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Dana White, Fedor Emelianenko and MMA's Revisionist History

It must be nice to have a memory as pleasantly selective as Dana White's. It's always there when he needs it, and it never fails to leave him feeling like the smartest guy in the room.

Take the recent upset loss that knocked Fedor Emelianenko from the top spot in the heavyweight division. To hear White tell it, he alone saw through the outsized fiction of Fedor, so it doesn't surprise him to see the Russian fall.

"I've been saying that forever, but the media overhyped this mythological creature that they thought was the number one pound-for-pound fighter in the world, which is just's so asinine and ridiculous," he told MMA Fighting's Ariel Helwani in this video interview.

White went on to claim that he "never believed" in Fedor, which seems odd considering all the time and effort the UFC president spent trying to sign him to a UFC contract. It wasn't so long ago that he referred to his attempts to acquire Emelianenko as an "obsession."


That was apparently all a clever ruse, because now White would have us believe that he knew this Fedor guy was a phony all along. And how did he spot this paper tiger when the rest of us were duped? Simple: the lack of quality competition on Fedor's record.

"My thing with him was, the best fighters in the world are the guys that fight the best three times a year," White told Helwani. "Those are the guys that deserve your praise and deserve to be talked about. This guy won't even fight the best guys in the world one time a year. So to give him this praise...I'm telling you right now, 90% is because, oh, he's not in the UFC..."

This is White's go-to move when it comes time to talk Fedor. He insists that Fedor isn't deserving of our respect because he doesn't fight the best. Of course, if you asked White to tell you who the best are, it's a pretty good bet that you'd get a list of UFC fighters. That's how it works when you're a fight promoter: the guys you can profit from are the only guys who matter.

Of course, when those guys move on, as Andrei Arlovski did, exiting the UFC on a three-fight winning streak, then they become total nonentities.

Apparently it doesn't even matter that Arlovski added knockout victories over Ben Rothwell and Roy Nelson – the latter of whom is one win away from a UFC heavyweight title shot, according to White – before taking on Emelianenko. The mere fact that he was no longer a UFC fighter at the time seems to have made him worthless as an opponent by the time Emelianenko starched him in the first round.

It also doesn't seem to matter that Fedor was slated to take on Josh Barnett – then a top-five heavyweight – before Barnett's steroid debacle derailed the fight. Nor does it matter that not so long ago Emelianenko was aiming for a fight with Randy Couture – then the UFC heavyweight champ – before White and his team of lawyers put the kibosh on it.

Nope, all that matters is that Fedor won't fight the best. Though since the best are confined exclusively to the UFC, at least in White's mind, that's a little like criticizing Georges St. Pierre for fighting Dan Hardy instead of Jake Shields or Nick Diaz.

That's not to say that Emelianenko is beyond reproach. His record does feature such MMA punchlines as Hong Man Choi and Zuluzinho, with middleweight Matt Lindland sandwiched in there for good measure. And yes, his M-1 Global management team has at times seemed like a barrier between Fedor and the dream fights that fans want to see. There's no denying any of that.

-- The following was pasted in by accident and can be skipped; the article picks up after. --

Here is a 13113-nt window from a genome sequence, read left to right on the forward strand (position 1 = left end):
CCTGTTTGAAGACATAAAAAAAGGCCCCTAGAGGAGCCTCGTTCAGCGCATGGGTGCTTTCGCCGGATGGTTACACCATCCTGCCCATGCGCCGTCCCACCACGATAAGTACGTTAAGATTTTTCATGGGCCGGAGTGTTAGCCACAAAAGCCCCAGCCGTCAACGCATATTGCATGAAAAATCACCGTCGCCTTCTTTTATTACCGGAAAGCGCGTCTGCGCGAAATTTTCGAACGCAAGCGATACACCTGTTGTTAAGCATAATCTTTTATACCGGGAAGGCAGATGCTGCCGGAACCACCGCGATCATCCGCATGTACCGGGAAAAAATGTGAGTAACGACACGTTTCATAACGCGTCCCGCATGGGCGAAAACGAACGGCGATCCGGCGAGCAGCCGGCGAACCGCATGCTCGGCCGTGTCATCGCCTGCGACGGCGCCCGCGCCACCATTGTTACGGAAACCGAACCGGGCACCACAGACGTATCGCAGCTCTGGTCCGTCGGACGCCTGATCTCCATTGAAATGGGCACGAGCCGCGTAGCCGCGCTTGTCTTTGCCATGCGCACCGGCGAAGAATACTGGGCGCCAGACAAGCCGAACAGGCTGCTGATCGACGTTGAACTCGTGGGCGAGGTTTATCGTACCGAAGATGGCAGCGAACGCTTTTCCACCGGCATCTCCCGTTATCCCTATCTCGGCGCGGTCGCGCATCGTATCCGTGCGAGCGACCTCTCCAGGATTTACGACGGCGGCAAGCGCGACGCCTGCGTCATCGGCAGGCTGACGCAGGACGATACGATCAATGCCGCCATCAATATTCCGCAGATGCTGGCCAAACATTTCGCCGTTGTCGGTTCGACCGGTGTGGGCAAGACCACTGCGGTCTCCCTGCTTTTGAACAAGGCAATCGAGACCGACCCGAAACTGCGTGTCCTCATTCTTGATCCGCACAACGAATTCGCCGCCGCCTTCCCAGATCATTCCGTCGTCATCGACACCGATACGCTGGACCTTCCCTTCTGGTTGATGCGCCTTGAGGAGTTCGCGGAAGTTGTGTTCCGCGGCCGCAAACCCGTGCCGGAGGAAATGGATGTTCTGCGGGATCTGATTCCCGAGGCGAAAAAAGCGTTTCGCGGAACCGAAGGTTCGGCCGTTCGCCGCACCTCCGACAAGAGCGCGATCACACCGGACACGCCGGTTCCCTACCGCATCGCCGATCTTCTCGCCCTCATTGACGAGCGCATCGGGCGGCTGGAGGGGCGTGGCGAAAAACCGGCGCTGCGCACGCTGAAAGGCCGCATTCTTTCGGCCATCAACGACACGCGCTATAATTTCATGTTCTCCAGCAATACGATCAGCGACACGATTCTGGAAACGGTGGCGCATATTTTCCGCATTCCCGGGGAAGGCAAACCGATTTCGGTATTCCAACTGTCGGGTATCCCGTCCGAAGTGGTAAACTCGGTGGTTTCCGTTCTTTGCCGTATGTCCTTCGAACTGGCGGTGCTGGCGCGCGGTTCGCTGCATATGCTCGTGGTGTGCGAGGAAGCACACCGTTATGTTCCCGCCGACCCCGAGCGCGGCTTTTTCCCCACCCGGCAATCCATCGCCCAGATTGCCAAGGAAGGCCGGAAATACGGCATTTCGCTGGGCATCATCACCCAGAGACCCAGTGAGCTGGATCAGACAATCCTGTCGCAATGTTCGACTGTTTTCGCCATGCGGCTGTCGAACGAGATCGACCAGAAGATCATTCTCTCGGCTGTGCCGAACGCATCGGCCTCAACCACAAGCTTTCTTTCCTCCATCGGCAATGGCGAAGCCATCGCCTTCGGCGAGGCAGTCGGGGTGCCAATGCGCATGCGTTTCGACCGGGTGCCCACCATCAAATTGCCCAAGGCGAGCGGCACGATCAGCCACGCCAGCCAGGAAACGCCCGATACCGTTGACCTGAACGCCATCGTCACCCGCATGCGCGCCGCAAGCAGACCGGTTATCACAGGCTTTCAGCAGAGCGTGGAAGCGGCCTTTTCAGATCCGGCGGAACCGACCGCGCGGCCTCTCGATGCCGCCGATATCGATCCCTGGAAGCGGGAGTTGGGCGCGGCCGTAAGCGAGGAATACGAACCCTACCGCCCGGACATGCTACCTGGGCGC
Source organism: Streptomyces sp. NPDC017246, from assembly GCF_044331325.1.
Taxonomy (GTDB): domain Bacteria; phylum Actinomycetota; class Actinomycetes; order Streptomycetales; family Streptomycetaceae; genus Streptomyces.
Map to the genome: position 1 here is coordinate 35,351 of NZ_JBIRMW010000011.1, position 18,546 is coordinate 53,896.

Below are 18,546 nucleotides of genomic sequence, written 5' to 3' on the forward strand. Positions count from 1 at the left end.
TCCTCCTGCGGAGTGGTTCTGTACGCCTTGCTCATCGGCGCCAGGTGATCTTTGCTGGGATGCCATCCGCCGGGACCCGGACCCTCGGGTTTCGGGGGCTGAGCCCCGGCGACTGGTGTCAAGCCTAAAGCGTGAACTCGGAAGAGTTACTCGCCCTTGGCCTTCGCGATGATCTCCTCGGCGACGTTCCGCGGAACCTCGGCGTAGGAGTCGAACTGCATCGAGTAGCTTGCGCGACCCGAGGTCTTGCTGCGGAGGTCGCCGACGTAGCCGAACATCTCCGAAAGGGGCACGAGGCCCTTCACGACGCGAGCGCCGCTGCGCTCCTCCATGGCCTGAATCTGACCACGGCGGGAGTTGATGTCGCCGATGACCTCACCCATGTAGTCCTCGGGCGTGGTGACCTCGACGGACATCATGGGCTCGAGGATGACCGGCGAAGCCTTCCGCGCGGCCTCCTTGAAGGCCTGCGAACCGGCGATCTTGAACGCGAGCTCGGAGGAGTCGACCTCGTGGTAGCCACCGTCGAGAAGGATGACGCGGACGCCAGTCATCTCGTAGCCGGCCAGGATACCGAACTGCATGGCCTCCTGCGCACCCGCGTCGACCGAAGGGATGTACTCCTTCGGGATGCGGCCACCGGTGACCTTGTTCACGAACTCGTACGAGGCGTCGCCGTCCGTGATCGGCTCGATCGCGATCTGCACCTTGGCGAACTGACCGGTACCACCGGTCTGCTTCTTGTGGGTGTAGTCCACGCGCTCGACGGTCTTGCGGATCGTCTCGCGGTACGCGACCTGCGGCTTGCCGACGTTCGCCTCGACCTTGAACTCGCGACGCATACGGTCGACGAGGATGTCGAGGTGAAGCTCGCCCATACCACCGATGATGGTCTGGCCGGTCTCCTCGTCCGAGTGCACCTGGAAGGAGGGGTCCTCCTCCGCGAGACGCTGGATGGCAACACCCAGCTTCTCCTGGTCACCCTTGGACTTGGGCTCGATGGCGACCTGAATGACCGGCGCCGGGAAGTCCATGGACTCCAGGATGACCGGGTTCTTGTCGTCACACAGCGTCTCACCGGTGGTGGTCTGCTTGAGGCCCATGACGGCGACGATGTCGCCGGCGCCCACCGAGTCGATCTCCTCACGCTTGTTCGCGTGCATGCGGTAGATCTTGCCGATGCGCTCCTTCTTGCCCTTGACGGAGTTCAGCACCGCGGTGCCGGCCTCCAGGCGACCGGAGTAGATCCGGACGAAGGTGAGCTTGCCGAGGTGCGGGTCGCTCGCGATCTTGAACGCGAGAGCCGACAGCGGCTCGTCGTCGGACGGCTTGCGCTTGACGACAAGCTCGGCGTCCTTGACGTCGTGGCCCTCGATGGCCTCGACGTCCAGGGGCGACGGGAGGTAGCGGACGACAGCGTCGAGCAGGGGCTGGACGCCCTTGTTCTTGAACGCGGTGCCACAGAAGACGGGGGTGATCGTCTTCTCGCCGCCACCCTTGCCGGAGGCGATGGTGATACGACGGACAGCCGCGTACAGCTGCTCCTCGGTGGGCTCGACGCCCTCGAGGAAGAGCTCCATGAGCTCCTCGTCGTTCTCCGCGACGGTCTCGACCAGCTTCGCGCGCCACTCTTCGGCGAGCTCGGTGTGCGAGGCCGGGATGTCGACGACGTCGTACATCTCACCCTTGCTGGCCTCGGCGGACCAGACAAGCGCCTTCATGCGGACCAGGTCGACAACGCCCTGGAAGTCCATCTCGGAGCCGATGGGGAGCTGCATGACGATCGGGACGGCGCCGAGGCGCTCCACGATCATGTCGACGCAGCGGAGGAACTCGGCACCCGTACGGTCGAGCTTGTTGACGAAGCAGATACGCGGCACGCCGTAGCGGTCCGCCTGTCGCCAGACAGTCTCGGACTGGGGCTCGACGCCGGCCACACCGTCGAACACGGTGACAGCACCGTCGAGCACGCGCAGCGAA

At the same time, one surprising loss doesn't cancel out everything else he's accomplished in the sport. He beat Mirko "Cro Cop" Filipovic back when the Croatian (whose abilities White claims to respect now) was in his prime. He beat Antonio Rodrigo Nogueira twice. Doing so once, and against a declining version of the old "Minotauro," was enough to earn Cain Velasquez an impending title shot in the UFC.

And then there's Brock Lesnar and Shane Carwin, who have about half as many fights between the two of them as Emelianenko does in his storied career. Neither of them have faced the kind of steady diet of high-quality competition that Emelianenko did in his Pride days. At least not yet.

That's not a knock on them. They have, after all, faced the best available to them in the time available to them. But, with the possible exception of the Alistair Overeem bout, which still has yet to materialize, didn't Fedor do the same? Didn't he beat everyone he could possibly get in the ring with, and didn't he at least make an honest effort at getting in the ring with a few others?

The truth is that White is simply following the fight promoter's handbook when he disparages Fedor's claim to greatness. If Lesnar, in some alternate universe reality, were to abandon the UFC right now in favor of Strikeforce, White would immediately turn around and denigrate his accomplishments as a mere 4-1 novice who got half his wins against the likes of Heath Herring and Min Soo Kim.

That's how the game is played when you're in White's shoes. There's no harm in him playing it now, and certainly Fedor's recent loss makes it momentarily easier. But the rest of us would do well to take a step back and remember that there's a reason White has such strong opinions about Emelianenko to begin with, and it's not because he's a nobody who never really mattered to begin with.
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